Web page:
In 2009, Congress passed the Credit Card Accountability Responsibility and Disclosure (CARD) Act to protect consumers from unfair practices, such as hidden fees and unexpected rate hikes. As a result, credit card issuers can't increase interest rates in the first year and must send a rate increase notice 45 in advance. You'd think it'd be 45 days before the rate goes up, but it's not. It's when the first payment is due (Source: credit.com).
The act also required credit card companies to let customers pay off the current credit card balance at the lower interest rate, allow customers to close accounts if their annual percentage rates (APR) go up and provide statements to customers at least 21 days before the payment is due. Furthermore, any penalties and fees had to be reasonable and proportional. Proportional means credit card companies couldn't charge a fee that's higher than the balance on the credit card.
While all that sounds great, the Truth in Lending Act excludes credit cards for business or commercial use. It doesn't matter if the cardholder is a corporate employee, sole proprietor or small business owner. The exemption means that "business" credit cards don't have the same protections that personal credit cards users expect. Here are some stats from the 2011 Pew Charitable Trusts study:
- "80% of business credit cards included an 'any time' change in terms clause with no right to opt out."
- "67% of business cards had penalty rates for late payments or overlimit transactions. The median penalty annual percentage rate (APR) was 29.4%."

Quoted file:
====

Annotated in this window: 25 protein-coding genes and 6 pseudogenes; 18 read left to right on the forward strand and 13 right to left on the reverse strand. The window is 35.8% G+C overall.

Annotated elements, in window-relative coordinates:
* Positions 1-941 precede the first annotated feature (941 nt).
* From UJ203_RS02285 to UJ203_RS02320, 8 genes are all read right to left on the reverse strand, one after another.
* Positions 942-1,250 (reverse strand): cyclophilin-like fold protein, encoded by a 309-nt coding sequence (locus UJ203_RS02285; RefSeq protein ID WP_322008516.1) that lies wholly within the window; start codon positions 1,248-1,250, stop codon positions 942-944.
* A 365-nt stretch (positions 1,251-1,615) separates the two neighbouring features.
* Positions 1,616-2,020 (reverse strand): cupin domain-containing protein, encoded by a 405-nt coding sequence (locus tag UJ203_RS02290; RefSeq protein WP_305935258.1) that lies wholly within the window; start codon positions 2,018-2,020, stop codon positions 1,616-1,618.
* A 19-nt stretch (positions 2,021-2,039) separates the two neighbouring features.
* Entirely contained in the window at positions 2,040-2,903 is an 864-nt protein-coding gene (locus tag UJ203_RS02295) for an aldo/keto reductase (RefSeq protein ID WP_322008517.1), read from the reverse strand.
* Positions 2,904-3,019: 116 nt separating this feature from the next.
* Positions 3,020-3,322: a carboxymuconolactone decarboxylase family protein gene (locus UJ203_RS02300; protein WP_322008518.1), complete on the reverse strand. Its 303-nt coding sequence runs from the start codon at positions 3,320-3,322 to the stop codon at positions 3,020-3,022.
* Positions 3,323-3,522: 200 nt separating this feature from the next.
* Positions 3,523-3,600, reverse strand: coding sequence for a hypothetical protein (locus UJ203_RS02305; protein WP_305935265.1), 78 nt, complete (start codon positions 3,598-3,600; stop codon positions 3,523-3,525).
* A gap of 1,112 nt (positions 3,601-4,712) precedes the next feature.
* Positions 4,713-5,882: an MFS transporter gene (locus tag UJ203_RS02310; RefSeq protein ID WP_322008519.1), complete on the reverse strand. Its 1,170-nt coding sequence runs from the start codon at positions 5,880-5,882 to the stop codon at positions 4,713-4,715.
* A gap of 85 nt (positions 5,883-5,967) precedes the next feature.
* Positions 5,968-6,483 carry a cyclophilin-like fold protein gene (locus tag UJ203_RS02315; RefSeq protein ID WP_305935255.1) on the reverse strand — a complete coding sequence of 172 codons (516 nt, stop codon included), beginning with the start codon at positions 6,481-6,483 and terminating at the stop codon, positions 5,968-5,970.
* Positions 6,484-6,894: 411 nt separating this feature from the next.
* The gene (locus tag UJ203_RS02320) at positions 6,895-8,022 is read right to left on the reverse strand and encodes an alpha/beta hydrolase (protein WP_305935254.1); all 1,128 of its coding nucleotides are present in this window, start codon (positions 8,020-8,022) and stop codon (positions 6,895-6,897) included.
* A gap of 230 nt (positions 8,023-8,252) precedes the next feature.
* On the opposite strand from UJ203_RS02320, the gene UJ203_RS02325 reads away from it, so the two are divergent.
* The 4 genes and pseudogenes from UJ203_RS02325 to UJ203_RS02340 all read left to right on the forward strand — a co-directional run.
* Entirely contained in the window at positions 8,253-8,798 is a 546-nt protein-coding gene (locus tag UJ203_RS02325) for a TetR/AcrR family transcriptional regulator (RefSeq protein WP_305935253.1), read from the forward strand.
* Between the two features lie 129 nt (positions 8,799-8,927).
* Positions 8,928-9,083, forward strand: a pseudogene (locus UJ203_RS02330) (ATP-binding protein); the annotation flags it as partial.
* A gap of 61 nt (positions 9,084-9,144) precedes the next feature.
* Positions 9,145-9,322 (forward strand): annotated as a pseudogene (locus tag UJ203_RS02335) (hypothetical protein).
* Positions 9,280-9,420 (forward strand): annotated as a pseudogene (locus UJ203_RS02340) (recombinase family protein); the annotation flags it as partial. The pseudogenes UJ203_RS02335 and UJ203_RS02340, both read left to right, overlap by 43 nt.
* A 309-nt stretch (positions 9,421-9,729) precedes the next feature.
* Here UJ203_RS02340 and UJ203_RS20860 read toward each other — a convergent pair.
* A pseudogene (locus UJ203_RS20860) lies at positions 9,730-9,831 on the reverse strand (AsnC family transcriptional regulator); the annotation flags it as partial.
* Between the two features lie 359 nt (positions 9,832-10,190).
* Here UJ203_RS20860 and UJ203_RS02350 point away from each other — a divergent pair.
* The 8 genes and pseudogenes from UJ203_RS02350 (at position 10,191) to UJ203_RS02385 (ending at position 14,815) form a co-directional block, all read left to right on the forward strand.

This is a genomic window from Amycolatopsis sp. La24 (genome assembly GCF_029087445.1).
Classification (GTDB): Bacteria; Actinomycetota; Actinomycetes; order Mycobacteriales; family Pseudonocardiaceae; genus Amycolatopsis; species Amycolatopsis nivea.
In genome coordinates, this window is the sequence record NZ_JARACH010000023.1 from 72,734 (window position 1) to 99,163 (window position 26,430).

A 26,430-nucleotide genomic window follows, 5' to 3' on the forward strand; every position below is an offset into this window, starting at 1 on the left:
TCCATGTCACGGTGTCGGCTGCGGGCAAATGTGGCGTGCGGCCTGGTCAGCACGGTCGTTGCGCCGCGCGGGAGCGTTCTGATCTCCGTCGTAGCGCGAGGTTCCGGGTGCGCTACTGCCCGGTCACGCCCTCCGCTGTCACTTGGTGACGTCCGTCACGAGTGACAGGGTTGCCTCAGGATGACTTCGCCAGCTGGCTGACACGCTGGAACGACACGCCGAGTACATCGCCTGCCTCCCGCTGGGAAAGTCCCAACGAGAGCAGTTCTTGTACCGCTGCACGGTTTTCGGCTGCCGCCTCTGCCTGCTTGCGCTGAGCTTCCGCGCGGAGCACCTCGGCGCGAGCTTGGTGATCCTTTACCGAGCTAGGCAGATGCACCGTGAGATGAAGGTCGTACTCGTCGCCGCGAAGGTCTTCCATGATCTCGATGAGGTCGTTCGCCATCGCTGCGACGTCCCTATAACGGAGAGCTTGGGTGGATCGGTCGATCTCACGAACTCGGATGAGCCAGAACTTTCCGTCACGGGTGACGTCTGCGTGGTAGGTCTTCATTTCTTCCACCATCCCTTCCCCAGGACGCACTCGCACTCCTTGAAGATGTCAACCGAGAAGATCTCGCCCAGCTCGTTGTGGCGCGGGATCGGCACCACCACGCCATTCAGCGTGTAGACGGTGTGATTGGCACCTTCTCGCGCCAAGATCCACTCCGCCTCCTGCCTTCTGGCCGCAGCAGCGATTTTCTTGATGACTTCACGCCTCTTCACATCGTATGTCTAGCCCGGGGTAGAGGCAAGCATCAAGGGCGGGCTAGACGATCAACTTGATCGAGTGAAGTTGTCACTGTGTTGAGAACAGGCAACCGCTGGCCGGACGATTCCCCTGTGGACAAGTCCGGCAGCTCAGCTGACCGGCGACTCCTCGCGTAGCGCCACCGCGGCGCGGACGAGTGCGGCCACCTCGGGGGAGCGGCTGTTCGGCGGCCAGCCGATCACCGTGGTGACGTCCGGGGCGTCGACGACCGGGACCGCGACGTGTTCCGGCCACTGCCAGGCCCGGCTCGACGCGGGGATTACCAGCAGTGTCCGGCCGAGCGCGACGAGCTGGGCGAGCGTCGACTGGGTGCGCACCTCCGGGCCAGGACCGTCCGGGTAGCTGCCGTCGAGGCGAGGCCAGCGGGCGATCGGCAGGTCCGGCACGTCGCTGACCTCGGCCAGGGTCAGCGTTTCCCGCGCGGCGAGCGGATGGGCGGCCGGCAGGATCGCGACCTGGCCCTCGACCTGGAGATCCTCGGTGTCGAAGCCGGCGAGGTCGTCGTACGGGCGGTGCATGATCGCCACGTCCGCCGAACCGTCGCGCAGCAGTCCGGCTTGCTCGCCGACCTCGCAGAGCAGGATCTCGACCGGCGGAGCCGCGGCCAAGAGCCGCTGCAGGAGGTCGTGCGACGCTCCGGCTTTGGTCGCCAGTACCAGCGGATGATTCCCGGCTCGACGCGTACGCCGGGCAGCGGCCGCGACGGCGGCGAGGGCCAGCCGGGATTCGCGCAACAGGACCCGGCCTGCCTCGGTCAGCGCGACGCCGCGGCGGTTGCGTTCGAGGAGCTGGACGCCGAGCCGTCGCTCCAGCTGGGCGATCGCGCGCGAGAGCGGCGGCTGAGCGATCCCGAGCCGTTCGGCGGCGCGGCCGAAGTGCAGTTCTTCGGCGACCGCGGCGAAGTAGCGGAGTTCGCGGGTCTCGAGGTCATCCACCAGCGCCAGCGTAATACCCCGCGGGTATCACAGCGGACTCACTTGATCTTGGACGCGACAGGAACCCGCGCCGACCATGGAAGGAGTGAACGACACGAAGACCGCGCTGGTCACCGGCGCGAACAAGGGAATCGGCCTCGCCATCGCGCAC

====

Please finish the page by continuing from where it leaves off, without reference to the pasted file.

- Penalty fees are virtually unlimited, which results in:
- 67% of business cards included an overlimit fee (media amount: $39).
- 73% of business cards included a late fee (median amount: $39).
- 41% of the cards had an annual fee with a median of $67.
- "Median Purchase APR: 13.24 (lowest advertised) and 18.12 (highest advertised)."
What does this mean for businesses? Some people work around this by making business purchases with their personal credit card. The problem, for one, is that business debt will show up on your personal credit score and it can cause problems with business deductions. Not to mention, it can cause confusion with accounting.
This is one case where reading the fine print is worth your time. My suggestion is to use credit cards for manageable purchases that you know you can pay off when the bill comes, and not pay any penalties for having a balance. These credit cards aren't ideal for working capital and large purchases as they'll lead to high fees and penalties when not paying off the balance when the bill arrives. Even if banks won't grant you a loan, there are other options such as accounts receivables financing.
Things may change if Congresswoman Nita Lowey gets support for the Small Business Credit Card Act of 2011 (H.R. 1137). This extends the Card ACT protections with businesses employing up to 50 people.
What other solutions are there for businesses to stay away from business or commercial credit card problems? How should businesses use credit cards? Or not use them at all?